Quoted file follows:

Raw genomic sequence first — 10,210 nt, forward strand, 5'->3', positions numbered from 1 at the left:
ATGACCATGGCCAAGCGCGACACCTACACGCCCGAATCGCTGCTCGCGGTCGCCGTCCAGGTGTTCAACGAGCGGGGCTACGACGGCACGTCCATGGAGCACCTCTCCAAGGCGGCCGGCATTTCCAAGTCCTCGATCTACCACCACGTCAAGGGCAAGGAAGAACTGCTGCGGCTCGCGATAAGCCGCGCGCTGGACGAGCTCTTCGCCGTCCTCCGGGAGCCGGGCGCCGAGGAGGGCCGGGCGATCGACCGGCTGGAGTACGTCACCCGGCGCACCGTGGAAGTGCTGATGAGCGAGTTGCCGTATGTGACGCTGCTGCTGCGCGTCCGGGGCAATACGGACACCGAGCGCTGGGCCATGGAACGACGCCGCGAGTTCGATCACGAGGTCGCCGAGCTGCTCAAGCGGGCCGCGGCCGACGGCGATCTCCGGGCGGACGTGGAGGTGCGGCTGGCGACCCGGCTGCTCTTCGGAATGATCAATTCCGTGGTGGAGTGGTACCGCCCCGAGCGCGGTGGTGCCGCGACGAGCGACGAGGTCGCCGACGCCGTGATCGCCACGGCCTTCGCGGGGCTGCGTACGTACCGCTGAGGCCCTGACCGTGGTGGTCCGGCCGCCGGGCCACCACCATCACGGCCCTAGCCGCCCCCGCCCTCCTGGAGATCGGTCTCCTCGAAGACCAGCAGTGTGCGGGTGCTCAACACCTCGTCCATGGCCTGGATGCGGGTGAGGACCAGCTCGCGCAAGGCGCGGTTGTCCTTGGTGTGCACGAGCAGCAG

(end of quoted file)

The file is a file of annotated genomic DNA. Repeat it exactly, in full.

Raw genomic sequence first — 10,210 nt, forward strand, 5'->3', positions numbered from 1 at the left:
ATGACCATGGCCAAGCGCGACACCTACACGCCCGAATCGCTGCTCGCGGTCGCCGTCCAGGTGTTCAACGAGCGGGGCTACGACGGCACGTCCATGGAGCACCTCTCCAAGGCGGCCGGCATTTCCAAGTCCTCGATCTACCACCACGTCAAGGGCAAGGAAGAACTGCTGCGGCTCGCGATAAGCCGCGCGCTGGACGAGCTCTTCGCCGTCCTCCGGGAGCCGGGCGCCGAGGAGGGCCGGGCGATCGACCGGCTGGAGTACGTCACCCGGCGCACCGTGGAAGTGCTGATGAGCGAGTTGCCGTATGTGACGCTGCTGCTGCGCGTCCGGGGCAATACGGACACCGAGCGCTGGGCCATGGAACGACGCCGCGAGTTCGATCACGAGGTCGCCGAGCTGCTCAAGCGGGCCGCGGCCGACGGCGATCTCCGGGCGGACGTGGAGGTGCGGCTGGCGACCCGGCTGCTCTTCGGAATGATCAATTCCGTGGTGGAGTGGTACCGCCCCGAGCGCGGTGGTGCCGCGACGAGCGACGAGGTCGCCGACGCCGTGATCGCCACGGCCTTCGCGGGGCTGCGTACGTACCGCTGAGGCCCTGACCGTGGTGGTCCGGCCGCCGGGCCACCACCATCACGGCCCTAGCCGCCCCCGCCCTCCTGGAGATCGGTCTCCTCGAAGACCAGCAGTGTGCGGGTGCTCAACACCTCGTCCATGGCCTGGATGCGGGTGAGGACCAGCTCGCGCAAGGCGCGGTTGTCCTTGGTGTGCACGAGCAGCAG